It was around this time that I learned that I would not be paid for my time and effort on Afflicted. For ethical and journalistic reasons, documentary subjects are never paid. People on reality TV shows usually get paid for the entertainment they provide, but none of us did. I was about to undertake a process in which me and my family would devote dozens of hours without pay and under false pretenses.
Then, so the cameras could film the minor surgical procedure, I asked my nurse to come out and insert a second midline. There was blood and gauze, the whole deal, but none of the footage ever made it in the finished film. Either way, they asked me to do a completely unnecessary medical procedure for the cameras and it never made it into the film. The second red flag came when the film crew was filming my mom at a local restaurant and a stranger asked a producer what the series was about. Luckily for me my mental stability was reinforced when Dr.
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Eric Gordon came to evaluate and treat my condition, a segment that appears in episode two. This is not an emotional problem. Even still, most of the other participants were not so lucky and the producers capitalized on their vulnerabilities. I told one of the producers that because she herself had a chronic illness, she should be ashamed of how her crew misled the people in the series.
Before I convinced Dr. Gordon to come see me, that same producer got frustrated and wanted me to travel four hours to the Bay Area to see an ME specialist even though I was physically unable. We exchanged the following text messages:. I thought she was joking, and she probably was at the time, but shortly thereafter that same producer contacted my mom and actually suggested that she give me a tranquilizer and transport me to a doctor.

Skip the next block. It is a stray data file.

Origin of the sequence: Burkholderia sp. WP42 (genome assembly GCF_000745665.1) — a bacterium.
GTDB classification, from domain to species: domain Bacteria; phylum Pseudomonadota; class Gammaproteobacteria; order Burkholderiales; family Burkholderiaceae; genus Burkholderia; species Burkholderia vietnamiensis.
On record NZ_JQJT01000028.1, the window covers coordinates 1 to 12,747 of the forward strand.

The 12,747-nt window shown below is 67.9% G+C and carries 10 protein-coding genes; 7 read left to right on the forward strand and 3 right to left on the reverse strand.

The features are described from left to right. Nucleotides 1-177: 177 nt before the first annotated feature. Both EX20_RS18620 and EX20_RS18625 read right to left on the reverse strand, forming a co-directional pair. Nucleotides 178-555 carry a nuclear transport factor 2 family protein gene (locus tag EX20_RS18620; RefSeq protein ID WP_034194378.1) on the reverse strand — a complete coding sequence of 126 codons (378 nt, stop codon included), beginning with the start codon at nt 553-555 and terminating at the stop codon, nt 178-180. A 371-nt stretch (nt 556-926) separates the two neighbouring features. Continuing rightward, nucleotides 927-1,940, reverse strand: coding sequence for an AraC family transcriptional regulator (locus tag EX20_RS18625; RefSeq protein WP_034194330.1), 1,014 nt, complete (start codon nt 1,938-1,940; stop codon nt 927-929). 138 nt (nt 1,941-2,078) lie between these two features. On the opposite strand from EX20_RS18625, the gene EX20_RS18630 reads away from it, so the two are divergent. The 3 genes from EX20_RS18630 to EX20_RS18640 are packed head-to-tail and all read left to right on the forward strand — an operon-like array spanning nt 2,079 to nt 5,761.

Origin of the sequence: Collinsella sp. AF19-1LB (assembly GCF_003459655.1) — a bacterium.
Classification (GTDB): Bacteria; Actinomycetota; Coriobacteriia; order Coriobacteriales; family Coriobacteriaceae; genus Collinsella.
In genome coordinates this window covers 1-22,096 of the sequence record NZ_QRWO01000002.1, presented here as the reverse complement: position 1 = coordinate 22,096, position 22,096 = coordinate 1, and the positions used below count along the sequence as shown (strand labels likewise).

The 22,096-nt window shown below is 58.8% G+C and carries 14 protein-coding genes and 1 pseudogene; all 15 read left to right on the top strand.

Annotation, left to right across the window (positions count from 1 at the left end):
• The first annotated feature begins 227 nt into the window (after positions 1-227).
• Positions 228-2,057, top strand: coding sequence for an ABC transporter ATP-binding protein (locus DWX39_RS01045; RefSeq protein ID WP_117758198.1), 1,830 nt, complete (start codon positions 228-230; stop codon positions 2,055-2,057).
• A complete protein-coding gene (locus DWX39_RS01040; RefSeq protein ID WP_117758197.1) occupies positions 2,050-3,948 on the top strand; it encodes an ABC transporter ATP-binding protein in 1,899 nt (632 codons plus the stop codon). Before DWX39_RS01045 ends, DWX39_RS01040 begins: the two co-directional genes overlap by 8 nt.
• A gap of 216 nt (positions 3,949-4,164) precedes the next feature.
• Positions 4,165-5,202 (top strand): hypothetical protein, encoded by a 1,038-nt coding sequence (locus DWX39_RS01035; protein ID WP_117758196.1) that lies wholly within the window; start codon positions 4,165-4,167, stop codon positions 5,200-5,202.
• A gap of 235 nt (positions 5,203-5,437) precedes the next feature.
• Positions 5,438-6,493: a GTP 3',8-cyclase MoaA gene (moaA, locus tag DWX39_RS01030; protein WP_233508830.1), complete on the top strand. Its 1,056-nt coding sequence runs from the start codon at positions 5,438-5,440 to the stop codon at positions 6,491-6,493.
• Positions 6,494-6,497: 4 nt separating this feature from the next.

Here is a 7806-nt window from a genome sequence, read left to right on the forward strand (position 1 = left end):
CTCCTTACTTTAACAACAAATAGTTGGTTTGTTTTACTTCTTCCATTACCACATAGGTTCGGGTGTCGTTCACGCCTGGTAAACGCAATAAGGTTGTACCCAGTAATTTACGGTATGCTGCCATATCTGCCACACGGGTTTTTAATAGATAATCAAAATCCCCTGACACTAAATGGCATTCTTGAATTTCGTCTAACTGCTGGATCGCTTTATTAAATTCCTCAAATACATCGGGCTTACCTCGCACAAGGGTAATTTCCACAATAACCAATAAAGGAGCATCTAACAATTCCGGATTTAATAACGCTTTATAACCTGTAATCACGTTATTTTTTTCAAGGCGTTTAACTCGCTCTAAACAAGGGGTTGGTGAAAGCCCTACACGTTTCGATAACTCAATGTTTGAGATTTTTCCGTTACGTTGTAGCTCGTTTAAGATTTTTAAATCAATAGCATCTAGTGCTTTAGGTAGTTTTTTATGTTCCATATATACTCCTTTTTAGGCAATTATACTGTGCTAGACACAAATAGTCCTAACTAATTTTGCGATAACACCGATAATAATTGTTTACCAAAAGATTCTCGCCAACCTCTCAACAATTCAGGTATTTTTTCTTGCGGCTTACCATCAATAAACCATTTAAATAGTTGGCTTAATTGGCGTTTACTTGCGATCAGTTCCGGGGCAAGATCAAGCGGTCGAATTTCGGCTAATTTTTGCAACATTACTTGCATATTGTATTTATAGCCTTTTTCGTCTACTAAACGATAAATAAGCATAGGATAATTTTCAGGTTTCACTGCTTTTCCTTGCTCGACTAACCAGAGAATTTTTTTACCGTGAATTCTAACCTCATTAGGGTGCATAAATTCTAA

However, not all of the film crew was this bad — I liked the first cinematographer, he was very respectful and seemed to genuinely care about my comfort level.
But he had to leave after a few days and another cinematographer replaced him. This guy was odd, to say the least. He also had an unusual affinity for my inflatable bathtub, repeatedly telling me that he wanted to get one so he could bathe in his backyard. At one point in the series the producers include an iPhone video I took the winter before they showed up to film.
They included the video of the snow falling outside my window to show time passing. The video made it seem like the crew was at my house filming during the snow and winter , or at least that the video was taken during the time they were documenting my life. In realty they only filmed me during July, August, and Septembe r; no snow. Additionally, the other day my mom reminded me of how our answers were manipulated during on-camera interviews. The producers had us begin our responses by repeating the question they asked, which is fairly typical for an on-camera interview, but for these producers it was a way of putting words in our mouths.